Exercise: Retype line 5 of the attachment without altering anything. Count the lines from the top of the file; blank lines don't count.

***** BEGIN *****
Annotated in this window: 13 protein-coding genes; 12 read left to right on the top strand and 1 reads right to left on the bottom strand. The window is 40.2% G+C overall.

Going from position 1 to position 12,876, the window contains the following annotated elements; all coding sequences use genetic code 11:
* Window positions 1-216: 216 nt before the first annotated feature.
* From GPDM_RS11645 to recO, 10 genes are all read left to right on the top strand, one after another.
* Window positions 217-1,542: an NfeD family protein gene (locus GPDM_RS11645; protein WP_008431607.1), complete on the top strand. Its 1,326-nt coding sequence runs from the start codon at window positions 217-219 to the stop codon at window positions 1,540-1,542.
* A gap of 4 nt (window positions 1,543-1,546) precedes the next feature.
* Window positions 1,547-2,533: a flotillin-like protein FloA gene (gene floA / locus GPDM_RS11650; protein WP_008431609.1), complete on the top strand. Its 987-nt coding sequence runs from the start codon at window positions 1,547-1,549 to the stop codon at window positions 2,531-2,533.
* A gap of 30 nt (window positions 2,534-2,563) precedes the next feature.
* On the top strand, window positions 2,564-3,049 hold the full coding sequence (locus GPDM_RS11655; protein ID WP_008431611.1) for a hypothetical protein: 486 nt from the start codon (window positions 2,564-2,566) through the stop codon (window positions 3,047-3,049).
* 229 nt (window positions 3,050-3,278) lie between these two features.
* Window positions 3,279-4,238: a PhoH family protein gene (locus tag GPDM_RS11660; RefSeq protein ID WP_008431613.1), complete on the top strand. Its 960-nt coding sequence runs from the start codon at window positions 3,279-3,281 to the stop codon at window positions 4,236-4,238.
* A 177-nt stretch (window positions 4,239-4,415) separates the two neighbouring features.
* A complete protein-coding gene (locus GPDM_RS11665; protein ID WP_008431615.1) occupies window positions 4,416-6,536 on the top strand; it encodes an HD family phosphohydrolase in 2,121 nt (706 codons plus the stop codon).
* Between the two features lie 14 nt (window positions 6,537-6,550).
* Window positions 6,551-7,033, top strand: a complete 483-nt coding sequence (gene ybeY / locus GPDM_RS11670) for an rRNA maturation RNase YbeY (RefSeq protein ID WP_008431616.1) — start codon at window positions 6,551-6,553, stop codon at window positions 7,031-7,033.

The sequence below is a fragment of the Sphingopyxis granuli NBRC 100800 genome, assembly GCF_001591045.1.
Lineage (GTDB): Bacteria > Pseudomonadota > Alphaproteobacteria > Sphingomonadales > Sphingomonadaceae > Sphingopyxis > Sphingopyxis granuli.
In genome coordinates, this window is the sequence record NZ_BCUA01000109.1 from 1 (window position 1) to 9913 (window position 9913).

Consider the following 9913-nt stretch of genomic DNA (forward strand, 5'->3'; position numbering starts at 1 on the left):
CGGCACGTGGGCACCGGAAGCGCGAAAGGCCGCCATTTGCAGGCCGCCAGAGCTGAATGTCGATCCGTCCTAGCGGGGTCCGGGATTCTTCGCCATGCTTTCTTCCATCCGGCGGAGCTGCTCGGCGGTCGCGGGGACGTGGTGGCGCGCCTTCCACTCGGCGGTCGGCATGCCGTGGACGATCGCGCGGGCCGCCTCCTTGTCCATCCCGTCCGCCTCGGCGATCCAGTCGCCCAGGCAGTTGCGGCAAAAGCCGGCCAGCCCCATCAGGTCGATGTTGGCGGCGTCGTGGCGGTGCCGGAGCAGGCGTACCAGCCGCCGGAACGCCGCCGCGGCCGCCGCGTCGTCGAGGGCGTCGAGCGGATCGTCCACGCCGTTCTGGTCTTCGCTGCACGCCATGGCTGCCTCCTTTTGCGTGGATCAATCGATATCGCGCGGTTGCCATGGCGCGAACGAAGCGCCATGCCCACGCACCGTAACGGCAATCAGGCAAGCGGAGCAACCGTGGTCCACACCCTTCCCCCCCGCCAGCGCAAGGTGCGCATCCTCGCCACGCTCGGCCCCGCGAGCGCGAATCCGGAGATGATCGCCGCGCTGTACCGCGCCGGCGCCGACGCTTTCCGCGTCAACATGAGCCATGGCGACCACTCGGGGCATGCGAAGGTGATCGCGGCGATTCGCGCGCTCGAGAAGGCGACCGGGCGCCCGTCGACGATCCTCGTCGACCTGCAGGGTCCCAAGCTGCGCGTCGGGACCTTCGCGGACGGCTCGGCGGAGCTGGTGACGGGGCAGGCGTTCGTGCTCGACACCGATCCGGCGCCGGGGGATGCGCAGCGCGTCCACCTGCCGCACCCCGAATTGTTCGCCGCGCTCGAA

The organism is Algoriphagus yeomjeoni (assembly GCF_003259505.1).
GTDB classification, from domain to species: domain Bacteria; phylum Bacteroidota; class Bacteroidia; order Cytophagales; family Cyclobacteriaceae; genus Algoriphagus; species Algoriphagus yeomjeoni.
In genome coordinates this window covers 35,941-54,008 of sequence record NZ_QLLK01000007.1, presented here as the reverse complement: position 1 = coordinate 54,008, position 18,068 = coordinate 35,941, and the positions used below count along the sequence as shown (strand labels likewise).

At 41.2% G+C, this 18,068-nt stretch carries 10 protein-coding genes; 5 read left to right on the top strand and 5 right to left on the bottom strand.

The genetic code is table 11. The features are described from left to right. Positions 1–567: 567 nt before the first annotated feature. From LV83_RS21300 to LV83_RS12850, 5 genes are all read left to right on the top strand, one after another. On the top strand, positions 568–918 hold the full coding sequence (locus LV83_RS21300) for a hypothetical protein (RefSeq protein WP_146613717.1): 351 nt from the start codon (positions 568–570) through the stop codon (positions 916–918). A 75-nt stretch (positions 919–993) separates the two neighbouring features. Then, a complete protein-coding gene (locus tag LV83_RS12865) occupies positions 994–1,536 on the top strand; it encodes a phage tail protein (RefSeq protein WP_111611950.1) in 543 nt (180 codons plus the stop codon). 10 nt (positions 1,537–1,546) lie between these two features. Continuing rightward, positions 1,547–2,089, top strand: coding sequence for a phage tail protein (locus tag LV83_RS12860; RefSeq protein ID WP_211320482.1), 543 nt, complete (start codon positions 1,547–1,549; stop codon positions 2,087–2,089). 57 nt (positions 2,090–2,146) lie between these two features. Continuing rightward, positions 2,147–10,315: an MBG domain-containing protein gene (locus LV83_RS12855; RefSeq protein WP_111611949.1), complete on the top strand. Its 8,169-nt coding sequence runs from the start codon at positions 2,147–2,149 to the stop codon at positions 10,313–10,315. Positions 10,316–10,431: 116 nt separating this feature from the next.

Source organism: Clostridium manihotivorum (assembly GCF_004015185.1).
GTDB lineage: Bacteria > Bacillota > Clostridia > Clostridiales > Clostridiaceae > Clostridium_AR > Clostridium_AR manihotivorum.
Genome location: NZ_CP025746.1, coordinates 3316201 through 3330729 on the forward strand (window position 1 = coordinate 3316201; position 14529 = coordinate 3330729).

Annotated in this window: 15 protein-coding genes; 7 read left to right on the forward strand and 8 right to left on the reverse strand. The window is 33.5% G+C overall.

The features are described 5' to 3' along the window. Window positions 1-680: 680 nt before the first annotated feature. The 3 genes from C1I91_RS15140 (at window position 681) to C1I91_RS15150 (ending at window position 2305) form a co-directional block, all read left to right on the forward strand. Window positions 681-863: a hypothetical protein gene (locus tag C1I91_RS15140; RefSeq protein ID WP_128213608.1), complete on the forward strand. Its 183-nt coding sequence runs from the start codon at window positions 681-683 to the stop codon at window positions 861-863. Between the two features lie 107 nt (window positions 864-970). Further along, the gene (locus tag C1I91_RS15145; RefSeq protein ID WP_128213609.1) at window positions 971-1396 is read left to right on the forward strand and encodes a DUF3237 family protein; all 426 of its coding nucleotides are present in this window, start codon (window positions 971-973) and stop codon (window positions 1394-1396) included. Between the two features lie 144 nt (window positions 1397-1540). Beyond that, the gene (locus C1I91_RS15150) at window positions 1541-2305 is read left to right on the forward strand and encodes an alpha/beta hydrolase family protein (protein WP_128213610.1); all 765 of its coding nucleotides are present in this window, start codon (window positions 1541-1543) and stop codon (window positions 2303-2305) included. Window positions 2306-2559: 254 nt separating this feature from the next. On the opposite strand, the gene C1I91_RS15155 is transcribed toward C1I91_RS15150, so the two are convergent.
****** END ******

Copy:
* Window positions 217-1,542: an NfeD family protein gene (locus GPDM_RS11645; protein WP_008431607.1), complete on the top strand. Its 1,326-nt coding sequence runs from the start codon at window positions 217-219 to the stop codon at window positions 1,540-1,542.